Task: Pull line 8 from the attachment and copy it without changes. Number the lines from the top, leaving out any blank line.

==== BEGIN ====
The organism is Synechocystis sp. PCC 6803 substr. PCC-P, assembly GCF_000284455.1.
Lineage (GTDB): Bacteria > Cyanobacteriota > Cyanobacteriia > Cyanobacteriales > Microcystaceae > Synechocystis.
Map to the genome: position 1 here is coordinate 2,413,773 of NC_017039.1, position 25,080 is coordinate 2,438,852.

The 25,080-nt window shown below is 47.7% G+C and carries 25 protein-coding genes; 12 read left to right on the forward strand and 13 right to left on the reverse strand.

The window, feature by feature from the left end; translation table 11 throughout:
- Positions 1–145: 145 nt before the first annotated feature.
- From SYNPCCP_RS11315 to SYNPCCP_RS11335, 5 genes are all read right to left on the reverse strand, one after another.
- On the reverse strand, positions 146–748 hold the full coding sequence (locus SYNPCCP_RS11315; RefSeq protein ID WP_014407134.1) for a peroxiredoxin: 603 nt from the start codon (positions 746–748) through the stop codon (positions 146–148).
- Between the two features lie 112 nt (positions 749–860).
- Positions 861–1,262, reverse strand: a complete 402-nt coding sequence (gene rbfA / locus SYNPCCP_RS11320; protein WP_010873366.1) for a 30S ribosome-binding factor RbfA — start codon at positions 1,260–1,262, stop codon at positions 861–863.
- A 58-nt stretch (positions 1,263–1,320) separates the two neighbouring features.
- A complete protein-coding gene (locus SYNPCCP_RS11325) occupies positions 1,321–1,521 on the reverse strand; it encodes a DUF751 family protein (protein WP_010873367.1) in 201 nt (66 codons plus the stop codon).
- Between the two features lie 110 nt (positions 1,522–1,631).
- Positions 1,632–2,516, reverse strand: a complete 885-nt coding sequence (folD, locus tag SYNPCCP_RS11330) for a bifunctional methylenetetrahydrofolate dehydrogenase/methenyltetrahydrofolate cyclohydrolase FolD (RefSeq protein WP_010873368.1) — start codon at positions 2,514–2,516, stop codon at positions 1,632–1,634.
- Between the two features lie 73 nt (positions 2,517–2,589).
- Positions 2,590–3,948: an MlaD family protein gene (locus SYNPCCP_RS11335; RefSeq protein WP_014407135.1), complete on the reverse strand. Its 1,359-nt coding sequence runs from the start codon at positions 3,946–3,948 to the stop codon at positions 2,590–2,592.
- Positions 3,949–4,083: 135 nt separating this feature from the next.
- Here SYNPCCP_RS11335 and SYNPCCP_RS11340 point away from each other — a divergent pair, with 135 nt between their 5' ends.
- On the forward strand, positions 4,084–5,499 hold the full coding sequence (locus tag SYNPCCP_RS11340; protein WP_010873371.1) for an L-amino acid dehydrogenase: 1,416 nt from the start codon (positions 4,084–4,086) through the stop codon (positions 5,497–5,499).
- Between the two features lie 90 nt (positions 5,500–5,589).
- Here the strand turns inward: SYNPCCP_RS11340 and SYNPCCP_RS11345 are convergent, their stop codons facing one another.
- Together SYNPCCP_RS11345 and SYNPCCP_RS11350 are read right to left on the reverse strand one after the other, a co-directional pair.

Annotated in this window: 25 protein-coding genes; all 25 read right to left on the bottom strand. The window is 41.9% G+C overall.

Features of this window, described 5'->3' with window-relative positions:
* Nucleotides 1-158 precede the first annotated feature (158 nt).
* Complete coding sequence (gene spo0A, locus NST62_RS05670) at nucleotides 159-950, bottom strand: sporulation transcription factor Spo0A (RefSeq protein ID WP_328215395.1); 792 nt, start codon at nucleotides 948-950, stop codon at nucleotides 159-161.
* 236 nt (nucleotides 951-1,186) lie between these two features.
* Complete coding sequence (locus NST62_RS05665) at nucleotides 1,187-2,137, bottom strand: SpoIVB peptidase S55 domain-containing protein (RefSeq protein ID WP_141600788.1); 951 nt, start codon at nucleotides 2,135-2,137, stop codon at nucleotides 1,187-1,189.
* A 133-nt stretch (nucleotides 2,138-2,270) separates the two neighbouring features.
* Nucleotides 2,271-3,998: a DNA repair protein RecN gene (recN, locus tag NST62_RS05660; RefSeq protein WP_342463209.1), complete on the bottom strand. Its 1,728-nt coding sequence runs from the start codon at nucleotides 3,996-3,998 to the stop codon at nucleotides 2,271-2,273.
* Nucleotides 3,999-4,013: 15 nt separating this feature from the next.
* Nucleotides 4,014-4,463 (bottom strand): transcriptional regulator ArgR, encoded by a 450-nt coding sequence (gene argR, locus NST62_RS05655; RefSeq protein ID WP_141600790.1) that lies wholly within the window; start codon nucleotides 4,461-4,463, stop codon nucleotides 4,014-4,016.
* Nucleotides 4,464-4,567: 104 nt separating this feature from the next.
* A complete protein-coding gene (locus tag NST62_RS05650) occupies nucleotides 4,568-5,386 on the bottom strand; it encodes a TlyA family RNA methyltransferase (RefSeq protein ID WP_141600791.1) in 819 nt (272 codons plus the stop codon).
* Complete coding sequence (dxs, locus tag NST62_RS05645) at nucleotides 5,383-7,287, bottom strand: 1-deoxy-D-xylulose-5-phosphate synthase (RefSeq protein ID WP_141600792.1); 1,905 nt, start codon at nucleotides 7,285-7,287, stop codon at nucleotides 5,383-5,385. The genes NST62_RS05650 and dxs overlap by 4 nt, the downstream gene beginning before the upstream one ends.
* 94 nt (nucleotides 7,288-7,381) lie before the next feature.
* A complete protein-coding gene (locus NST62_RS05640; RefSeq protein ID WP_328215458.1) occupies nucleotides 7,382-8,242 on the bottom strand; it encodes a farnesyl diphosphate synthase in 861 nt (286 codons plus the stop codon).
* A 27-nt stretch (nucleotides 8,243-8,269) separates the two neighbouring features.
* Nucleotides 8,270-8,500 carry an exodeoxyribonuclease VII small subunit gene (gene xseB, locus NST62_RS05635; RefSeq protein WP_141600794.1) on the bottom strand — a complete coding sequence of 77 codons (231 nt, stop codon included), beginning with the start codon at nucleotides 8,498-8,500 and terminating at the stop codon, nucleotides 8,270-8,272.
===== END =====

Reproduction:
- On the reverse strand, positions 146–748 hold the full coding sequence (locus SYNPCCP_RS11315; RefSeq protein ID WP_014407134.1) for a peroxiredoxin: 603 nt from the start codon (positions 746–748) through the stop codon (positions 146–148).